Ikuar M., Kay, L.E. and Bax A. A novel-approach for sequential assignment of H-1, C-13, and N-15 spectra of larger proteins - heteronuclear triple-resonance 3-dimensional NMR-spectroscopy - application to calmodulin. (1990) Biochemistry 29, 4659-4667.
Jinnai, K., Ashizawa, T and Atassi, M.Z. Analysis of exposed region on the main extracellular domain of mouse acetylcholine receptor α subunit of antipeptide antibodies. (1994) J. Protein Chem. 13, 715-722.
Kuo, K.W., Chang, L.S. and Chang, C.C. The structural loop-II of cobrotoxin is the main binding gegion for nachr and epitope the region is conformation-dependent. (1995a) J. Biochem. —Tokyo 117, 438-442.
Kuo, K.W., Chang, L.S. and Chang, C.C. Role of amino and carboxyl groups of cobrotoxin in the conformational stablity and the ineraction with acetylcholine-receptor. (1995b) Iint. J. Pept. Prot. Res. 46, 181-185.
Lin, S. R. and Chang, C. C. Studies on the status of amino-groups in alpha-bungarotoxin (1991) Toxicon 29, 937-950.
Love, R.A. and Stroud, R.M., The crystal structure of alpha-bungarotoxin at 2.5 å resolution: relation to solution structure and binding to acetylcholine receptor. (1986) Protein Eng, 1, 37-46.
Low B.W. and Corfield, P.W.R. Erabutoxin-b - tructure-function-relationships following initial protein refinement at 0.140-nm resolution. (1986) Eur. J. Biochem. 161, 579.
McAlister, M.S.B, Mott, H.R., vanderMerwe, P.A., Campbell, I.D., Davis, S.J. and Driscoll, P.C. NMR analysis of interacting soluble forms of the cell-cell recognition molecules CD2 and CD48 (1996) Biochemistry 35, 5982-5991.
Moise, L., Piserchio, A., Basus, V.J. and Hawrot, E. NMR structural analysis of alpha-bungarotoxin and its complex with the principal alpha-neurotoxin-binding sequence on the alpha 7 subunit of a neuronal nicotinic acetylcholine receptor. (2002) J. Biol. Chem. 277, 12406-12417.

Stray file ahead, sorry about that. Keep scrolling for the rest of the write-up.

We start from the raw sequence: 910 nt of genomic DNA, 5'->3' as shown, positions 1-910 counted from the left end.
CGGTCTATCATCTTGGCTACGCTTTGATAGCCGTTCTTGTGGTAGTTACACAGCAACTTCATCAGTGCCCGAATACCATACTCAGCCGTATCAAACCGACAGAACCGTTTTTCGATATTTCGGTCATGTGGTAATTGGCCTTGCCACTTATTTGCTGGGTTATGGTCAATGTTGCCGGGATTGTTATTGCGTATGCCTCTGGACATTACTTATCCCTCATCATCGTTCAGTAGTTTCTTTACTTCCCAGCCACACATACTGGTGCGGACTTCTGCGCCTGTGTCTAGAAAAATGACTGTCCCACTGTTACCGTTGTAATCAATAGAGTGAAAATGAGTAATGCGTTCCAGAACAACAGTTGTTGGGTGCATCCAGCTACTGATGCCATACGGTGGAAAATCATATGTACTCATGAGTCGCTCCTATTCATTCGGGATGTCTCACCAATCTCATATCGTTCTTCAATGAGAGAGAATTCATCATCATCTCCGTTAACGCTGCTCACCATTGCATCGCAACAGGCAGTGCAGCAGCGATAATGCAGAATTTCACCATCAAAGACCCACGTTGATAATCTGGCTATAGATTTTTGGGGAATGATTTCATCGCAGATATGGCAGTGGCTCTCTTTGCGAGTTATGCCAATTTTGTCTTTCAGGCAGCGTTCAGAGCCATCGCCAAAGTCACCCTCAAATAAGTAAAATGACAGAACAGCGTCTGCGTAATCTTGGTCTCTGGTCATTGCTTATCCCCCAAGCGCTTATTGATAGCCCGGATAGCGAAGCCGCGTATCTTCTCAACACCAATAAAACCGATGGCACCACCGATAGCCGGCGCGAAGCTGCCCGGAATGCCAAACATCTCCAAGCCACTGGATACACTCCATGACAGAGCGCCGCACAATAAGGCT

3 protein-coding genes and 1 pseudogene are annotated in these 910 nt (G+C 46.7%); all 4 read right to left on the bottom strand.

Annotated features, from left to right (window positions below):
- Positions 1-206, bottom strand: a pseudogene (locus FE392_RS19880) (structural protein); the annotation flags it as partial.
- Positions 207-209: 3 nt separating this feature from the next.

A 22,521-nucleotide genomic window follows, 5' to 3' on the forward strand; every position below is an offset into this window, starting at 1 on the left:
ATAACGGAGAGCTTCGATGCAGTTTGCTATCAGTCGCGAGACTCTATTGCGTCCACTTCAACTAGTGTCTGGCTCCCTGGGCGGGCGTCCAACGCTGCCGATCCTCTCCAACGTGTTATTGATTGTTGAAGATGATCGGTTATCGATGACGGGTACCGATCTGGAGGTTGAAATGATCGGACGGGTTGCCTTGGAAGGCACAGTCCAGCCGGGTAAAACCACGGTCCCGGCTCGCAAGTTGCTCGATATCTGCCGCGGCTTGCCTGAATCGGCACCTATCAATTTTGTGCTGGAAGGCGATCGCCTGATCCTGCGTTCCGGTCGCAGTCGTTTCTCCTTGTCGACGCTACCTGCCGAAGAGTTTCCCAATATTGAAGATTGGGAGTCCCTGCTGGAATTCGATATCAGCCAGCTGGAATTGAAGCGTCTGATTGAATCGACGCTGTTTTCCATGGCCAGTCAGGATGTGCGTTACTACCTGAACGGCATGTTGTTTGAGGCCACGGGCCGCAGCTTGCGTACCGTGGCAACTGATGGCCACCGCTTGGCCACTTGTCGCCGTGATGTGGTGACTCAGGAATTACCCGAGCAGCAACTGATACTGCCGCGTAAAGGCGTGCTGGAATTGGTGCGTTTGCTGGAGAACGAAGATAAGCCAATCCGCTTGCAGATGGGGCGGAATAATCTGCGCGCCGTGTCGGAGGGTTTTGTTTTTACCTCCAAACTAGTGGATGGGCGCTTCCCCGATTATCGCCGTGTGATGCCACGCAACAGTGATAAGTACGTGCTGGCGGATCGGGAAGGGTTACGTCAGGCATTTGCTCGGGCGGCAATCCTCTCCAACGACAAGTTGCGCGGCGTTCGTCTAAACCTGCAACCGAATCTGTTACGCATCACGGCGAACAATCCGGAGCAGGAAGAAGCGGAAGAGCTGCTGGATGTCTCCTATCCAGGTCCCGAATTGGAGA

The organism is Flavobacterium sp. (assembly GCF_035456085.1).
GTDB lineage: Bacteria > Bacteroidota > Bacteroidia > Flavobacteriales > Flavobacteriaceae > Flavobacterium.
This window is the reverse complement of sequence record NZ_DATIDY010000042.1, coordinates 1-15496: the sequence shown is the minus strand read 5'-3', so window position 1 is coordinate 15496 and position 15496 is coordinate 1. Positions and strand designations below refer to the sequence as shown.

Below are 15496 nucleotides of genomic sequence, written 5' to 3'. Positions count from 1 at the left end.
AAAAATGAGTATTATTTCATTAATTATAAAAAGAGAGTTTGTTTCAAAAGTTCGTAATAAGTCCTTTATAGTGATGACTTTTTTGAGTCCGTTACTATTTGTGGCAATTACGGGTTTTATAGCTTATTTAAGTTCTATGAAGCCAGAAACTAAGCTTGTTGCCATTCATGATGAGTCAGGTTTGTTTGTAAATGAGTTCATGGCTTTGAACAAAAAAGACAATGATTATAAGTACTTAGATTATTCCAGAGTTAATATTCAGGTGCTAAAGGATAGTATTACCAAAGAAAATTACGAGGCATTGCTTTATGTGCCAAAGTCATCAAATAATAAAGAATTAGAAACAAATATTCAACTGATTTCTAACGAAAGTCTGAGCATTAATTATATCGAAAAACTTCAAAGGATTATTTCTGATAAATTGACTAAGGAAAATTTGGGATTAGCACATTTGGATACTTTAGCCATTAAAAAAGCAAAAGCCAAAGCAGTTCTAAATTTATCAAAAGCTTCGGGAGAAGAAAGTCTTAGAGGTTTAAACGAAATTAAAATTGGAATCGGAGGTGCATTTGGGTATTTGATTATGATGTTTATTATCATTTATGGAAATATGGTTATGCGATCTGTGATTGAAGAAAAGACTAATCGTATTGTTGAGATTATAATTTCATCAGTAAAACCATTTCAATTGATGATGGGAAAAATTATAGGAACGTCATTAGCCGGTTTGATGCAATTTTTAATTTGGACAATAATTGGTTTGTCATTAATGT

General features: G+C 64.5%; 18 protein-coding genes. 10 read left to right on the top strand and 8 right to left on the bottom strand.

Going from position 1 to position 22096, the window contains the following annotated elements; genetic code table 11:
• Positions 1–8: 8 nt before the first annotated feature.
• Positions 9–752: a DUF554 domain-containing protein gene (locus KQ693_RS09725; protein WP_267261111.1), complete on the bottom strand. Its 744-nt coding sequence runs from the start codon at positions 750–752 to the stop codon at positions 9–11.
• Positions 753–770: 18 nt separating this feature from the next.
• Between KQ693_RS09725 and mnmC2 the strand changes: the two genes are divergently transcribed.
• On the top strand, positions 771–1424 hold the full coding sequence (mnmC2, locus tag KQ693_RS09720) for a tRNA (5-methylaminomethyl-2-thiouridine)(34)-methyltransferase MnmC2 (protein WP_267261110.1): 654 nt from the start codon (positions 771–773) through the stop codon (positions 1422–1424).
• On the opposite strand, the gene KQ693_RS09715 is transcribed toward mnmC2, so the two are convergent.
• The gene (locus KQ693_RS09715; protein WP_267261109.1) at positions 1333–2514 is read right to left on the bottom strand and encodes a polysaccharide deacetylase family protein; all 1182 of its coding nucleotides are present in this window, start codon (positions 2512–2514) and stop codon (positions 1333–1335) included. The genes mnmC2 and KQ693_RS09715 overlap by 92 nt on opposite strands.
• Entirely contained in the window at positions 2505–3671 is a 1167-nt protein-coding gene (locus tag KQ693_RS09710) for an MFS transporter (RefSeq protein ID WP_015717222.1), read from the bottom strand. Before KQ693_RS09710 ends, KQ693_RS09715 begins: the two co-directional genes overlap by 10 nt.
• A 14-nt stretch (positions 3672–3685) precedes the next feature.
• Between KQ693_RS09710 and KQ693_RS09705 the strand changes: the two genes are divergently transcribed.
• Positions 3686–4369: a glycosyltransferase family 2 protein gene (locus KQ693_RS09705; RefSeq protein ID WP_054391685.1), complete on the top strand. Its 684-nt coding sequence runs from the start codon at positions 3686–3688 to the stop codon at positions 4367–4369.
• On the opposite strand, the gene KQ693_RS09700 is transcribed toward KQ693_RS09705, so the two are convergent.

Moise, L., Zeng, H., Caffery, P., Rogowski, R.S and Hawrot, E., Structure and function ofα-bungarotoxin. (2002) J. Toxicol-Toxin Rev, 21, 293-317.
Mulac-Jericevic, B. and Atassi, M.Z., Profile of the alpha-bungarotoxin-binding regions on the extracellular part of the alpha-chain of Torpedo-californica acetylcholine-receptor. (1987) Biochem. J. 248, 847-852.
Neumann, D., Barchan, D., Safran, A., Gershoni, J.M. and Fuchs, S. Mapping of the alpha-bungarotoxin binding-site within the alpha-subunit of the acetylcholine-receptor. (1986) P. Natl. Acad.Sci. USA 83, 3008-3011.
Pillet, L., Tremeau, O., Ducancel, F., Drevet, P., Zinnjustin, S., Pinkasfeld, S., Boulain, J.C. and Menez A. Genetic-engineering of snake toxins - role of invariant residues in the structural and functional-properties of a curaremimetic toxin, as probed by site-directed mutagenesis. (1993) J. Biol. Chem. 268, 909-916.
Ralston, S., Sarin, V., Thanh, H.L., Rivier, J., Fox, J.L. and Lindstrom, J. Synthetic peptides used to locate the alpha-bungarotoxin binding-site and immunogenic regions on alpha-subunits of the nicotinic acetylcholine-receptor. (1987) Biochemistry 26, 3261-3266.
Rosen, M.K., Yamazaki, T., Gish, G.D., Kay, C.M., Pawson, T. and Kay, L.E. Direct demonstration of an intramolecular SH2-phosphotyrosine interaction in the Crk protein. (1995) Nature, 347, 477-479.
Rosenthal, J.A., Hsu, S.H., Schenider, D., Gentile, L.N., Messier, N.J., Vaslet, C.A. and Hawrot. E. Functional expression and site-directed mutagenesis of synthetic gene for α-bungarotoxin (1994) J. Biol. Chem, 269, 11178-11185.
Rosenthal J.A., Levandoski, M.M., Chang, B., Potts, J.F., Shi, Q.L. and Hawrot E., The functional role of positively charged amino acid side chains in α-bungarotoxin revealed by site-directed mutagenesis of a His-tagged recombinant alpha-bungarotoxin. (1999) Biochemistry 38, 7847-7855.
Ruan, K.H., Stiles, B.G. and Atassi, M.Z. The short-neurotoxin-binding regions on theα-chain of human and Torpedo californica acetylcholine receptors. (1991) Biochem. J. 274, 849-854.